Moby Dick

The Cocktail: Moby Dick Cocktail

This week’s cocktail is pretty specific to our literary selection. Like all sea faring scoundrels, Captain Ahab was rumored to throw back some rum every once in a while. What else are you gonna do on a smelly ship filled with smelly men?

Ingredients:

IMG_1299
I didn’t have any lemons 

2 ½ oz dark rum
½ oz Galliano
1 oz triple sec
3 oz lemon juice
2 oz sprite
Wedge of lemon for garnish

Directions: Combine the first four ingredients in a mixer with ice and give it a good ol shake. Pour your liquid into an ice-filled highball glass, and top it with the sprite. Garnish with a lemon and enjoy!

 

The Book: Moby Dick or The Whale by Herman Melville

“Call me Ismael!” don’t do that. My name is Jenna…call me Jenna. Though you probably knew that line. It’s one of the most famous when it comes to books. It’s line 1, page 1 of what has been described as the great American novel…although other books also get that label too. I guess it’s all based on opinion. My opinion? It depends on what part of America we’re focusing on. In the spirit of getting serious for a moment; one of my favorite parts of literature is tapping into the identity of the author, their character, and their place of origin. The American novel speaks to so many identities, it’s impossible to choose just one single novel that captures the full identity of our nation. In fact, as time goes on, our nation’s identity changes and that plays through in our literature. So is Moby Dick THE GREAT AMERICAN NOVEL? In some ways yes. So let’s make like the Pequod and jump off the deep end.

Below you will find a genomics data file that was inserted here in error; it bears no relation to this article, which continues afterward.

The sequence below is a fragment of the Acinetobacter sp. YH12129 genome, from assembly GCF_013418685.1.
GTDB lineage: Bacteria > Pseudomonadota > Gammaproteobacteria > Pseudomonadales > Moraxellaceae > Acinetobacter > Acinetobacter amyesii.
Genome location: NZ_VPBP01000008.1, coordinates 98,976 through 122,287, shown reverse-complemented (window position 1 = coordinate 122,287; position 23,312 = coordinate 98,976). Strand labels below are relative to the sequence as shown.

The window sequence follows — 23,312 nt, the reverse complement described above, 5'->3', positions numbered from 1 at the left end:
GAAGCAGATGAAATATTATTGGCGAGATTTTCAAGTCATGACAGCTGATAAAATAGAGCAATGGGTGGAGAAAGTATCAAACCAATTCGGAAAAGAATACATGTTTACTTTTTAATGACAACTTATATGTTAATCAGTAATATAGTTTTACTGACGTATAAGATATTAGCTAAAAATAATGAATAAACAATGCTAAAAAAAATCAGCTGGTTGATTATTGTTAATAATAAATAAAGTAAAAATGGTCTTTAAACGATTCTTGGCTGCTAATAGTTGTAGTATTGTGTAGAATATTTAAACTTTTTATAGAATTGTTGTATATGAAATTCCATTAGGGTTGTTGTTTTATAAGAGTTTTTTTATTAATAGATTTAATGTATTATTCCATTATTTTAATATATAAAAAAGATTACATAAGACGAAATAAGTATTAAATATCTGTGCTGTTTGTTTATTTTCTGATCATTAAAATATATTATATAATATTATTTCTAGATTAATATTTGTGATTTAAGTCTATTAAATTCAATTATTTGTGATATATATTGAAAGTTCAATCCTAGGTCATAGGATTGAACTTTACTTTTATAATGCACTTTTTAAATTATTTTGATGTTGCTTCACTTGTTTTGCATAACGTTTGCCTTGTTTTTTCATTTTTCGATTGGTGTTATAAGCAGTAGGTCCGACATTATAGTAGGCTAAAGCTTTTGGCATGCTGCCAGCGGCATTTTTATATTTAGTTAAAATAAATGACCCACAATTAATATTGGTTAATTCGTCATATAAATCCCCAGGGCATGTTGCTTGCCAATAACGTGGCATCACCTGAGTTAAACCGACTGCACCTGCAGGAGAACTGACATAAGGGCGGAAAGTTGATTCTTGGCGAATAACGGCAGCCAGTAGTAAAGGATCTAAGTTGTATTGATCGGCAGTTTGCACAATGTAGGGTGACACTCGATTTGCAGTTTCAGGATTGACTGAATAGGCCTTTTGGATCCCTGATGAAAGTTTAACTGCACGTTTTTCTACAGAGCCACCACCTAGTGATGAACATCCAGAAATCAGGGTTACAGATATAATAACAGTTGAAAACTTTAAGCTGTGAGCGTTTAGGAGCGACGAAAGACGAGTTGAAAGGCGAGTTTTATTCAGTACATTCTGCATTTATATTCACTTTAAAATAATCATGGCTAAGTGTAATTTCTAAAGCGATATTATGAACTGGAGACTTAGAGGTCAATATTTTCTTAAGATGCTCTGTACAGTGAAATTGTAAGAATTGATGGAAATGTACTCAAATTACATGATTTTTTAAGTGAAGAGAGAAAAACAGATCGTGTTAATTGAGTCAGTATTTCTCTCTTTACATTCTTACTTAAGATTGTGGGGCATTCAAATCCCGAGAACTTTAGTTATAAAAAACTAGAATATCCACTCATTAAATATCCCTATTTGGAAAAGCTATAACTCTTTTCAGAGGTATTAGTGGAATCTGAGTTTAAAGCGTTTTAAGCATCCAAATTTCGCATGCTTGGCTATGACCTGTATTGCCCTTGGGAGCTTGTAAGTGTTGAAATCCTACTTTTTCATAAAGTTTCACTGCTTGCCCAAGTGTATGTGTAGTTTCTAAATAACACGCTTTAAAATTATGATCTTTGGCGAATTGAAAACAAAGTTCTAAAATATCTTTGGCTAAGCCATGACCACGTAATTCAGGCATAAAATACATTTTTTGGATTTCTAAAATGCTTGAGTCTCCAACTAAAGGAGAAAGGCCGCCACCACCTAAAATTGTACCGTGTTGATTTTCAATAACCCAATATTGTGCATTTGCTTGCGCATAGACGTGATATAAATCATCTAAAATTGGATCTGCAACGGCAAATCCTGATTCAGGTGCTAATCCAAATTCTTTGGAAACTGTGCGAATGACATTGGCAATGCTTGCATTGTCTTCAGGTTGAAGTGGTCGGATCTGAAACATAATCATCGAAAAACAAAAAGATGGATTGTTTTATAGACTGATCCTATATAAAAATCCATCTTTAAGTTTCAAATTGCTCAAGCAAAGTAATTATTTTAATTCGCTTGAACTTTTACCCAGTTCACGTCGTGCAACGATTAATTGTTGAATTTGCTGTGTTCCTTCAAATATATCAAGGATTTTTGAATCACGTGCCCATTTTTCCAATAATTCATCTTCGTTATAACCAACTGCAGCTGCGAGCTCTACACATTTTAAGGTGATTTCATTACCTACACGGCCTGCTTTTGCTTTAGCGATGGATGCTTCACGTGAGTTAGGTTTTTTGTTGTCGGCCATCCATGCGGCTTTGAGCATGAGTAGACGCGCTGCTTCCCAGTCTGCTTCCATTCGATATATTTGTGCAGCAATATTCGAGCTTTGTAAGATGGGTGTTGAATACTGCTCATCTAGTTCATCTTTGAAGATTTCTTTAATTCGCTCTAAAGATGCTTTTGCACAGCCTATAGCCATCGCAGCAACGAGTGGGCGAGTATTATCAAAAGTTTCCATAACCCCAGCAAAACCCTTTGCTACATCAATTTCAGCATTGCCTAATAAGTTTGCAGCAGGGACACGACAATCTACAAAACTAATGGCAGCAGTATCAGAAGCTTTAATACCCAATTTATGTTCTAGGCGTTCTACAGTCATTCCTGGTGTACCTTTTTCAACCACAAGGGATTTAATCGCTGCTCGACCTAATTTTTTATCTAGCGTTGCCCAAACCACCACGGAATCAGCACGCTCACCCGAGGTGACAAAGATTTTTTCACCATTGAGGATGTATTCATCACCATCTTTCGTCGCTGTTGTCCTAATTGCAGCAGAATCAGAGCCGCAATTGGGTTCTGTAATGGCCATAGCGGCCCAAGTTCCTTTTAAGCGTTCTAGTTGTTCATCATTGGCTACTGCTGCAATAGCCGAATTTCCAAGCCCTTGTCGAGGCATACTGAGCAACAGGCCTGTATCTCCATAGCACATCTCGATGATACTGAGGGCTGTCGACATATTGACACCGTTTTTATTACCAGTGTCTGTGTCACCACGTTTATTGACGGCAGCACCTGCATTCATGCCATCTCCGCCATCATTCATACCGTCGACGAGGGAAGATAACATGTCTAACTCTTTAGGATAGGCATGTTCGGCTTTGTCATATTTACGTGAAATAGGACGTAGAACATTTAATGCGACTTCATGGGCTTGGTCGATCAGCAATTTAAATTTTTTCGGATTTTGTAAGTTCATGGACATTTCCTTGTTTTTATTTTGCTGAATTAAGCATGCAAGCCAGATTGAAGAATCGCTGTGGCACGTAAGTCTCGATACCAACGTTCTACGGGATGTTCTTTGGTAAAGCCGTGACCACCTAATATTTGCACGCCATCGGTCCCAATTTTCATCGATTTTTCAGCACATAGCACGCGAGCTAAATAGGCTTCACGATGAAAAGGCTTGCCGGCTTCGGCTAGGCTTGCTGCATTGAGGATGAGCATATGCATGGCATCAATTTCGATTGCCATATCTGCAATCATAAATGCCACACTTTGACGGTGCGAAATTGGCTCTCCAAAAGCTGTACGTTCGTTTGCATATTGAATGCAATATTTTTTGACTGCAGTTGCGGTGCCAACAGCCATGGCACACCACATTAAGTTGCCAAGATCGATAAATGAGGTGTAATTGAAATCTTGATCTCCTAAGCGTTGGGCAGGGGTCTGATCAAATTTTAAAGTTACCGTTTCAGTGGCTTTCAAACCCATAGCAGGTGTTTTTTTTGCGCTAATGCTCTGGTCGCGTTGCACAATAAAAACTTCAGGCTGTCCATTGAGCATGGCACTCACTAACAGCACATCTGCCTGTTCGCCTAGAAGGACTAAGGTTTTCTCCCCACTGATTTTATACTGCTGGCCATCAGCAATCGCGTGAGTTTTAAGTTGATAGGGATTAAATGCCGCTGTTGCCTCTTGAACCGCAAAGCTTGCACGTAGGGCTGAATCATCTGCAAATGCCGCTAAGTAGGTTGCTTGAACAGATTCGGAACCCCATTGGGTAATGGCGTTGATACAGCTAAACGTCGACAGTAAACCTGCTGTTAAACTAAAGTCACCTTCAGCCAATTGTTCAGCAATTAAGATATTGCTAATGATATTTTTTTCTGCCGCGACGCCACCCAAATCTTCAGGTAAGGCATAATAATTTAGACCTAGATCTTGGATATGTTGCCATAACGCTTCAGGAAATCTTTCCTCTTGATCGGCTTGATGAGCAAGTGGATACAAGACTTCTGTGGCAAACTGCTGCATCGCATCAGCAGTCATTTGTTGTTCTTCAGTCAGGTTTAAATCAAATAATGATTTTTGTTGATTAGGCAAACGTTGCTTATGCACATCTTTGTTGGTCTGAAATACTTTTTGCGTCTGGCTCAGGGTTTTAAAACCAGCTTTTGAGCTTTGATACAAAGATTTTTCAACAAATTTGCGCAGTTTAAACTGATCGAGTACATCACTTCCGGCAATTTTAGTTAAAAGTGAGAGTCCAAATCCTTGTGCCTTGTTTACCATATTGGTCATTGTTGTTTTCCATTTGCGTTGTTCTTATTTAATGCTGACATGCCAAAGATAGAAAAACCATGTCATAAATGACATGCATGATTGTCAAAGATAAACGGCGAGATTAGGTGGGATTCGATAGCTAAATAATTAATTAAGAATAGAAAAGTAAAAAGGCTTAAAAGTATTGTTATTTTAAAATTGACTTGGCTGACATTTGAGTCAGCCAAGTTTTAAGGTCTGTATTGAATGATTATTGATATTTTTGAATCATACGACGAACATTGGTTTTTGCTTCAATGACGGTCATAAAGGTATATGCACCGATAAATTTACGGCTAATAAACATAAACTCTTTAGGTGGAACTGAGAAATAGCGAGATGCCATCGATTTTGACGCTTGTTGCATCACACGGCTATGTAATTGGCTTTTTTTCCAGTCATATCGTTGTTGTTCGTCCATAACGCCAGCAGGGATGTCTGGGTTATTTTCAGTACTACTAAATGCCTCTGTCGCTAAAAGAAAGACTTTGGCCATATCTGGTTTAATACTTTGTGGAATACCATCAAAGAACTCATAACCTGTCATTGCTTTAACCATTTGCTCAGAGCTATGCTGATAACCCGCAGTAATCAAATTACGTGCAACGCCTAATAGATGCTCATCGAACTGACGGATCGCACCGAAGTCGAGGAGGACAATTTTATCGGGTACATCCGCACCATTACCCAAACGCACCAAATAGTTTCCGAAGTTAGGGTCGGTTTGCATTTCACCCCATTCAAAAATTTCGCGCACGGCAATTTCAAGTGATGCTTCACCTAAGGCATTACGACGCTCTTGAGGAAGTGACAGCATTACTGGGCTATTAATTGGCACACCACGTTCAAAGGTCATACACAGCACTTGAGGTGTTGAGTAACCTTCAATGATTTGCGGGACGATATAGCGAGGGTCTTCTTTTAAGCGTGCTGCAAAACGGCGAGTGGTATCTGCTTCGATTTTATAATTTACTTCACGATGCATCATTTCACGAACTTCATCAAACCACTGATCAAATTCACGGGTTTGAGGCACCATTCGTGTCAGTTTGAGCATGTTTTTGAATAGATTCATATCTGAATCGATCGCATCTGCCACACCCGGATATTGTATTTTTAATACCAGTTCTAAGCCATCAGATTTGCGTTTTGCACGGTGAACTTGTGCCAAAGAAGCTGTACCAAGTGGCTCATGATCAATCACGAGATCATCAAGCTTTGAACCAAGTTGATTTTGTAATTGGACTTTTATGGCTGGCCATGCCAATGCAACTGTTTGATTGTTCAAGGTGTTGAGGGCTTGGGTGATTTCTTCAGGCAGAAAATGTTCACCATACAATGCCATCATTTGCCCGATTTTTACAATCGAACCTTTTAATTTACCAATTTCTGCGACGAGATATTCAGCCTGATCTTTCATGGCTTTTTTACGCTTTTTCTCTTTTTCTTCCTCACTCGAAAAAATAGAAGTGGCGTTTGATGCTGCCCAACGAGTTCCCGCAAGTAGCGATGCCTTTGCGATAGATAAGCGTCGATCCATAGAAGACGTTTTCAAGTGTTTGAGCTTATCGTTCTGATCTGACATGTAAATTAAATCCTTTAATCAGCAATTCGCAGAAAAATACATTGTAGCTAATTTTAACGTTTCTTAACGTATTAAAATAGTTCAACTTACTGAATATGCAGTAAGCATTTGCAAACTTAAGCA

There are a few basics to Moby Dick. The book is as deep as the ocean itself and we will only run our hands over its salty surface. In a college lit class, there are a multitude of issues this book brings to light. The American economy, racism, homosexuality, animal rights, psychology, religion, women (or the lack there of), etc. The list goes on. You can read this book 100 times and still find something new each time. It’s quite miraculous. We’re going to focus on the plot and see what happens.

Ishmael starts his journey on the island of Nantucket off the coast of Massachusetts in the mid-1800s. Once a lowly merchant sailor, little Ishmael had big dreams of joining a whaling crew.  Upon his arrival in Nantucket he checks into an inn and because there is almost no room at inn, Ishmael must share a bed with a harpooner. Harpooners were huge and often not American. This particular harpooner’s name was Queequeg. So Queequeg and Ishmael are forced to become fast friends. In fact, they wake up cuddling one another. They decide that they will choose a ship together so off they go to the docks! And although there are so many ships to choose from, they choose the notorious Pequod. It’s important to note that rumors floated around Nantucket like they float around the halls of high schools. What was so bad about the Pequod? Its captain. Captain Ahab was probably at one time a nice man. There are a lot of theories and speculations about his past. But the Ahab that we come to know has gone mad with obsession. Over a girl? Nay, a whale; the whale. Moby Dick, an albino sperm whale that bit off the leg of the wrong captain. The best part of the book, Ahab’s peg leg is made of whale bone. So every time he takes a step, he’s reminded of the beast who took his leg. I think that’s hilarious. Moving on!